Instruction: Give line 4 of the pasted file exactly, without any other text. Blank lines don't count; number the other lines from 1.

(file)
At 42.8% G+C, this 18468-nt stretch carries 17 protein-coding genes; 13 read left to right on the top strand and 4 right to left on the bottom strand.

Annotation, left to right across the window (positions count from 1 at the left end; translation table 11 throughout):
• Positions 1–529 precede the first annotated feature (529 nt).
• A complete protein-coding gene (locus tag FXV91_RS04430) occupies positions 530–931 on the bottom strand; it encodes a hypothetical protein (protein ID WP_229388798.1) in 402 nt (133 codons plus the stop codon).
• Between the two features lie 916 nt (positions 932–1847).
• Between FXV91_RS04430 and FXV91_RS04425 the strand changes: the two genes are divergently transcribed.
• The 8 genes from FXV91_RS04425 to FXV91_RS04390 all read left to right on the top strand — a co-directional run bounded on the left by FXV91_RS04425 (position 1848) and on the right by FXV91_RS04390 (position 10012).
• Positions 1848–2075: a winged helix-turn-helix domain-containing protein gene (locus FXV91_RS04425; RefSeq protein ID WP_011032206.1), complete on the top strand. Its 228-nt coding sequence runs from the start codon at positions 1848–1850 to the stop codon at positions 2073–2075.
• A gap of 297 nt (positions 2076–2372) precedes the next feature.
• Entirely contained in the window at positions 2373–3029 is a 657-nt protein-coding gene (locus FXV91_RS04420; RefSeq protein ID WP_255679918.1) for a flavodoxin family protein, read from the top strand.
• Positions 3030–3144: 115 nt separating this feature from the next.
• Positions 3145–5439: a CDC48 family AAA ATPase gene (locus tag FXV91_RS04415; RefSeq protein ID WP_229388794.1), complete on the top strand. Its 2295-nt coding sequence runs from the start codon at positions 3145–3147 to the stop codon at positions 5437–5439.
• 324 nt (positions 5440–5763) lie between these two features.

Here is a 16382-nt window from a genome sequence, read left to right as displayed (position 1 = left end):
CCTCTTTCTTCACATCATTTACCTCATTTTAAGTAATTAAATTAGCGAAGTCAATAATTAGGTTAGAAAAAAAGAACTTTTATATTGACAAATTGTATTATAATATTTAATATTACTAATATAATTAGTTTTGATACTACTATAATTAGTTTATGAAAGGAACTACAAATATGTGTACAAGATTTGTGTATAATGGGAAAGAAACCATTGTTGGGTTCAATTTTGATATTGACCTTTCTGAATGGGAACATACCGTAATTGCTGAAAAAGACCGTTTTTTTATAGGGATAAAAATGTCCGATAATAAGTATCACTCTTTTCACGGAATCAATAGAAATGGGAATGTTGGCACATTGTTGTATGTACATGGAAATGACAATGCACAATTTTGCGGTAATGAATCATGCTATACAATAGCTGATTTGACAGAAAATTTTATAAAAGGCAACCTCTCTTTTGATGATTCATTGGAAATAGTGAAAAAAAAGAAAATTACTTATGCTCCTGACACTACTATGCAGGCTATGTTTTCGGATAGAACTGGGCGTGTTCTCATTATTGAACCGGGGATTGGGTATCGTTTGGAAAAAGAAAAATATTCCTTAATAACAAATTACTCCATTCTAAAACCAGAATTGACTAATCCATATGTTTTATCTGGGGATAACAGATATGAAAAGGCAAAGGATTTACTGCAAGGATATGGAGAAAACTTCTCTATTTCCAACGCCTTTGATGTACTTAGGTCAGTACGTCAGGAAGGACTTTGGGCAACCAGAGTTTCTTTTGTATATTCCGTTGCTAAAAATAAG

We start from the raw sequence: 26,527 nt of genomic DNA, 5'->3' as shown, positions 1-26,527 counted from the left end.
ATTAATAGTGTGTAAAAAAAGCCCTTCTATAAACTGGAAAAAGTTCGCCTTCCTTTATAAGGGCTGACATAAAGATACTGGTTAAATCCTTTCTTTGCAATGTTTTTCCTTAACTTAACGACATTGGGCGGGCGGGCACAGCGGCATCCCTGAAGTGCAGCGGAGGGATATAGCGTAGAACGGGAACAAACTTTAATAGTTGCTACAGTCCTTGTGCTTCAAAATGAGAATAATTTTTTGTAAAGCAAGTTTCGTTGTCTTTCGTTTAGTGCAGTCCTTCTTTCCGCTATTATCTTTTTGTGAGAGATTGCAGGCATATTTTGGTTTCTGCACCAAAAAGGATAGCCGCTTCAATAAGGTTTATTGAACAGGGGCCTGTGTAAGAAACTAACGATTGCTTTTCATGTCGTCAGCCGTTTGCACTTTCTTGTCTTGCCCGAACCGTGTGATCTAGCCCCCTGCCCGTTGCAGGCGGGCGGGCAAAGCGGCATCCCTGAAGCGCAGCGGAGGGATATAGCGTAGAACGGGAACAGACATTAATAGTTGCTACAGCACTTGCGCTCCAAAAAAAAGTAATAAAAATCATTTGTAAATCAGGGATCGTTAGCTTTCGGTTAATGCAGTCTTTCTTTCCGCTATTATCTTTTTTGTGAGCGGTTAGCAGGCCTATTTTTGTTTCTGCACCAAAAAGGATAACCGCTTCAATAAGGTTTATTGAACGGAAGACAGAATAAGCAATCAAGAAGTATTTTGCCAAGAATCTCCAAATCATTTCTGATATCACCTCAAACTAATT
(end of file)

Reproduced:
• A complete protein-coding gene (locus tag FXV91_RS04430) occupies positions 530–931 on the bottom strand; it encodes a hypothetical protein (protein ID WP_229388798.1) in 402 nt (133 codons plus the stop codon).